Eri Yoshida was apparently inspired to learn how to throw a knuckleball after seeing Tim Wakefield, the grizzled veteran of the Boston Red Sox, throw the pitch in a video. On Monday, the young hurler took an even bigger step forward when she was drafted by a Japanese independent league team, becoming the first woman ever to become a professional baseball player in Japan. Wakefield, when told his young, would-be protégé, noted, “I hope I can see her pitch one day. I’m honored that someone wants to become me. I wish her the best of luck. Maybe I can learn something from her.”
Yoshida was chosen in the draft by Kobe 9 Cruise, a team that will begin its inaugural season in a Japan independent league next April. Still in high school, weighing in a 114 pounds an standing in at 5 feet even, the young pitcher notes that she is “really happy I stuck with baseball. I want to pitch against men.” For his part, Wakefield put the young pitcher’s progress in perspective with regards to his own rise in the major leagues, noting “It’s funny that I’ve reached that point in my career that people want to emulate me. I’m glad I had people like the Niekros, Charlie Hough and Tom Candiotti that I could look up to. I am deeply humbled that it is me this time.” All of the pitchers Wakefield mentioned were knuckleballers, a pitch that is hard to control, comes in much slower than even the average changeup, but is nearly impossible to hit when the pitcher finds his (or her) groove.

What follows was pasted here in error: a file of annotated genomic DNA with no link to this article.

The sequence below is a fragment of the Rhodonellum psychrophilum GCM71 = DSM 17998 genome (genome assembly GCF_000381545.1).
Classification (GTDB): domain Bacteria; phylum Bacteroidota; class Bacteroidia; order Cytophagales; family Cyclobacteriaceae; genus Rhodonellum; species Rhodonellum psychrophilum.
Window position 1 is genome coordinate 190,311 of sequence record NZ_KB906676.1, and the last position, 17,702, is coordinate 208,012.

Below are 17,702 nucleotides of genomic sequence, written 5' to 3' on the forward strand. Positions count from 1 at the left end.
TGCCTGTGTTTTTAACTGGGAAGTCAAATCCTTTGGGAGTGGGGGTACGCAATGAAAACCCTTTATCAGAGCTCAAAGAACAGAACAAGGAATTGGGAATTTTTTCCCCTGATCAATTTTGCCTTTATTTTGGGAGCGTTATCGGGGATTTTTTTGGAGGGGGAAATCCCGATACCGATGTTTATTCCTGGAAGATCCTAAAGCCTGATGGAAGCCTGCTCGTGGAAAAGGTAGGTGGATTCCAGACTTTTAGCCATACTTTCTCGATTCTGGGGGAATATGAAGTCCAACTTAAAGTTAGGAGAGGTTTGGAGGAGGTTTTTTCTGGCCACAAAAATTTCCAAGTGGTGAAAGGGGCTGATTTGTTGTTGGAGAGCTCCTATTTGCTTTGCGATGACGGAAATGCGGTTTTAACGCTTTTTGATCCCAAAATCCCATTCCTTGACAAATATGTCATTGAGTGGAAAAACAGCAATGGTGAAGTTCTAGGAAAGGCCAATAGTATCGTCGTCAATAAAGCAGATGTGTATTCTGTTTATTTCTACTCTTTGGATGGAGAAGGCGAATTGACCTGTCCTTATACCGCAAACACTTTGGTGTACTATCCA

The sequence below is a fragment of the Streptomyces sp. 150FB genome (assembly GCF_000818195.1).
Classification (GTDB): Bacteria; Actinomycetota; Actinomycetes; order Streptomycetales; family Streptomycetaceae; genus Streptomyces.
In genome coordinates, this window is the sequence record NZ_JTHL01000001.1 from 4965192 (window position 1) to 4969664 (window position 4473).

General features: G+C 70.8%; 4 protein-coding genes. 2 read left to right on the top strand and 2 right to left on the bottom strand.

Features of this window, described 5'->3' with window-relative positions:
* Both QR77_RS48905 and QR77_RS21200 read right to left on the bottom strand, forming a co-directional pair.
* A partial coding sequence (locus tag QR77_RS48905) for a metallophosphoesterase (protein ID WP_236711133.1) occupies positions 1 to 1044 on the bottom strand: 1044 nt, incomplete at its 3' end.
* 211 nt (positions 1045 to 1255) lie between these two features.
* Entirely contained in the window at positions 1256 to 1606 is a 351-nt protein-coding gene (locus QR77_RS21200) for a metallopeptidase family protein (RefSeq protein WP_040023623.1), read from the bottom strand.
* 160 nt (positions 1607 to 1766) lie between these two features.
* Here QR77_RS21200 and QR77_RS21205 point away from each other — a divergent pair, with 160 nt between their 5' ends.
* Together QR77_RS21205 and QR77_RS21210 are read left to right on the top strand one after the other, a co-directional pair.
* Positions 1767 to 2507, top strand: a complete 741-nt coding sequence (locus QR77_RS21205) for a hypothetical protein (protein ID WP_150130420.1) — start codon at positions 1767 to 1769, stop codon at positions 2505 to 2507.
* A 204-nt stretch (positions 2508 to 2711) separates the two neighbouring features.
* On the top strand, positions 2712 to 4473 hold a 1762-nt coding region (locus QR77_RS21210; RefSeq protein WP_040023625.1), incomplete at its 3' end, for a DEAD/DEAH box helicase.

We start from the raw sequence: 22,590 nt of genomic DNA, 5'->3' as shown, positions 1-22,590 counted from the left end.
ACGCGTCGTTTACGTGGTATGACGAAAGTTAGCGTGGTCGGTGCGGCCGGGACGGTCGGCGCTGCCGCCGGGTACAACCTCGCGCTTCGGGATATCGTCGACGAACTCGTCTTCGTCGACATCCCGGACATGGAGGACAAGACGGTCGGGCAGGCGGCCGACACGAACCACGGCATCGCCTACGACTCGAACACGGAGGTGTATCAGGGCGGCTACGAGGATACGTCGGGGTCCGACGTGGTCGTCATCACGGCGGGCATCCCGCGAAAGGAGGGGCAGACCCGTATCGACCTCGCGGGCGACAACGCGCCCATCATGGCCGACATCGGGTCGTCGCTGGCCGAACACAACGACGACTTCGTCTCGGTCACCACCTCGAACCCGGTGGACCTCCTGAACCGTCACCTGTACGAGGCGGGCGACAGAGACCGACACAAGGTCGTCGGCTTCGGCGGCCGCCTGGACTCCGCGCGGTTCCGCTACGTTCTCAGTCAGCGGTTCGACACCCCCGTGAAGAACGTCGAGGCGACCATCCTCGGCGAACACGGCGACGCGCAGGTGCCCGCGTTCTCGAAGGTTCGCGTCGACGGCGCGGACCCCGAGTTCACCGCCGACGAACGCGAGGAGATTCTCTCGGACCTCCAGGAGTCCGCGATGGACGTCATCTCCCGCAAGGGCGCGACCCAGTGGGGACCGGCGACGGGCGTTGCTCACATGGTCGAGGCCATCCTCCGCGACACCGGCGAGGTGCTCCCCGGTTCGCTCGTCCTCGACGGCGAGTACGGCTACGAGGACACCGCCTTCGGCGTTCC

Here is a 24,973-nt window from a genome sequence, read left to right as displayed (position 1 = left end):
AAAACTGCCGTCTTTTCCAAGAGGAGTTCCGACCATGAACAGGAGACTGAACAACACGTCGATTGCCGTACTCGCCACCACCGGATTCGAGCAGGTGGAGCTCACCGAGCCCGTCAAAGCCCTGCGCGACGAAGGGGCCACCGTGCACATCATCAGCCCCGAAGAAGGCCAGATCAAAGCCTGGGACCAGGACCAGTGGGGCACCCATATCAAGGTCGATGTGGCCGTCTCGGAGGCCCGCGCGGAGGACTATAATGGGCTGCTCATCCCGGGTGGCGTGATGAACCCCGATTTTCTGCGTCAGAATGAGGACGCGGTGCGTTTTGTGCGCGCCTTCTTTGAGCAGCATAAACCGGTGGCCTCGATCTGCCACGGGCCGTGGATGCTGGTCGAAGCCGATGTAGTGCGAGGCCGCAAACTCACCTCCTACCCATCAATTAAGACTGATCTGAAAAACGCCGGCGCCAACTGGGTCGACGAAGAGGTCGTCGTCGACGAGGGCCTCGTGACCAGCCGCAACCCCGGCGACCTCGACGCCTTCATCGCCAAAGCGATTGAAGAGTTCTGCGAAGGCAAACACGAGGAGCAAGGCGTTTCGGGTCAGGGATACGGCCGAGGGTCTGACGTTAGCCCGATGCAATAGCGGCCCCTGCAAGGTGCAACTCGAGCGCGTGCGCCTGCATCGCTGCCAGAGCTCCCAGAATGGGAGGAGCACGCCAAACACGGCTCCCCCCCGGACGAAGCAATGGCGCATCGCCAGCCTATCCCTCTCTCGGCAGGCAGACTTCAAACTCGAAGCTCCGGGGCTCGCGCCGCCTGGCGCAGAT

Yoshida, who hopes to further develop the pitch, started playing baseball when she was in second grade, inspired by her older brother. She played first base on a boy’s baseball team in junior high. » Read more: Sixteen Year Old Japanese Girl Makes the Baseball Big Leagues